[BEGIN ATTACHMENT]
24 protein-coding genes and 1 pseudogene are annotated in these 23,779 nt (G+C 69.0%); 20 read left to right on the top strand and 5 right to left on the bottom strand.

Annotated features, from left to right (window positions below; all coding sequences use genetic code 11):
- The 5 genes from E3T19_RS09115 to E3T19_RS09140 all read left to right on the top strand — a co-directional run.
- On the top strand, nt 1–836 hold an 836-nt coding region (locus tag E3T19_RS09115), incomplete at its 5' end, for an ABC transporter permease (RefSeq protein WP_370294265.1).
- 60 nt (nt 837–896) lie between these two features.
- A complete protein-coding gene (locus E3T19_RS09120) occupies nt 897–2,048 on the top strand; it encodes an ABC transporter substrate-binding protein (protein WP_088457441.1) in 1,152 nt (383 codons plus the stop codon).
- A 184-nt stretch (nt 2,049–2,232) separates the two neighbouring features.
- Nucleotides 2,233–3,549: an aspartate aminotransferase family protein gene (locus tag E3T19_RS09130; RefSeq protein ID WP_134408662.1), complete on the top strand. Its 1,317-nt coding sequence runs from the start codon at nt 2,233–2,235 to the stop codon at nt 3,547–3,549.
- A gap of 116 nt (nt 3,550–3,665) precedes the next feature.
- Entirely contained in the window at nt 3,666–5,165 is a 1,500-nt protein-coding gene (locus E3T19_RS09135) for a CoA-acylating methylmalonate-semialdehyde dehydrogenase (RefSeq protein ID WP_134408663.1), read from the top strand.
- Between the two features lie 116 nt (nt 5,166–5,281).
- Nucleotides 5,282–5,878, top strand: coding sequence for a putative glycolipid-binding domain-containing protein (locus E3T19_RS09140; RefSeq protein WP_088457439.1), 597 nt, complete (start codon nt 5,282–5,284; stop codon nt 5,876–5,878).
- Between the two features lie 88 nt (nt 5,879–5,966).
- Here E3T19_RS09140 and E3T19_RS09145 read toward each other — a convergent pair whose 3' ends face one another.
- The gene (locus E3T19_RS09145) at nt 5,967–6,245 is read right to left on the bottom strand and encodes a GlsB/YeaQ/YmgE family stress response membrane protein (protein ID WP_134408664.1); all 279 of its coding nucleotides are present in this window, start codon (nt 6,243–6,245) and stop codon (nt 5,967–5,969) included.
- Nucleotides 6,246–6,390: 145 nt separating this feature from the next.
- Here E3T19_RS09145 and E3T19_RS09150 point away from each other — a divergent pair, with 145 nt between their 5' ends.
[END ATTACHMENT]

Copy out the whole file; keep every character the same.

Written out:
24 protein-coding genes and 1 pseudogene are annotated in these 23,779 nt (G+C 69.0%); 20 read left to right on the top strand and 5 right to left on the bottom strand.

Annotated features, from left to right (window positions below; all coding sequences use genetic code 11):
- The 5 genes from E3T19_RS09115 to E3T19_RS09140 all read left to right on the top strand — a co-directional run.
- On the top strand, nt 1–836 hold an 836-nt coding region (locus tag E3T19_RS09115), incomplete at its 5' end, for an ABC transporter permease (RefSeq protein WP_370294265.1).
- 60 nt (nt 837–896) lie between these two features.
- A complete protein-coding gene (locus E3T19_RS09120) occupies nt 897–2,048 on the top strand; it encodes an ABC transporter substrate-binding protein (protein WP_088457441.1) in 1,152 nt (383 codons plus the stop codon).
- A 184-nt stretch (nt 2,049–2,232) separates the two neighbouring features.
- Nucleotides 2,233–3,549: an aspartate aminotransferase family protein gene (locus tag E3T19_RS09130; RefSeq protein ID WP_134408662.1), complete on the top strand. Its 1,317-nt coding sequence runs from the start codon at nt 2,233–2,235 to the stop codon at nt 3,547–3,549.
- A gap of 116 nt (nt 3,550–3,665) precedes the next feature.
- Entirely contained in the window at nt 3,666–5,165 is a 1,500-nt protein-coding gene (locus E3T19_RS09135) for a CoA-acylating methylmalonate-semialdehyde dehydrogenase (RefSeq protein ID WP_134408663.1), read from the top strand.
- Between the two features lie 116 nt (nt 5,166–5,281).
- Nucleotides 5,282–5,878, top strand: coding sequence for a putative glycolipid-binding domain-containing protein (locus E3T19_RS09140; RefSeq protein WP_088457439.1), 597 nt, complete (start codon nt 5,282–5,284; stop codon nt 5,876–5,878).
- Between the two features lie 88 nt (nt 5,879–5,966).
- Here E3T19_RS09140 and E3T19_RS09145 read toward each other — a convergent pair whose 3' ends face one another.
- The gene (locus E3T19_RS09145) at nt 5,967–6,245 is read right to left on the bottom strand and encodes a GlsB/YeaQ/YmgE family stress response membrane protein (protein ID WP_134408664.1); all 279 of its coding nucleotides are present in this window, start codon (nt 6,243–6,245) and stop codon (nt 5,967–5,969) included.
- Nucleotides 6,246–6,390: 145 nt separating this feature from the next.
- Here E3T19_RS09145 and E3T19_RS09150 point away from each other — a divergent pair, with 145 nt between their 5' ends.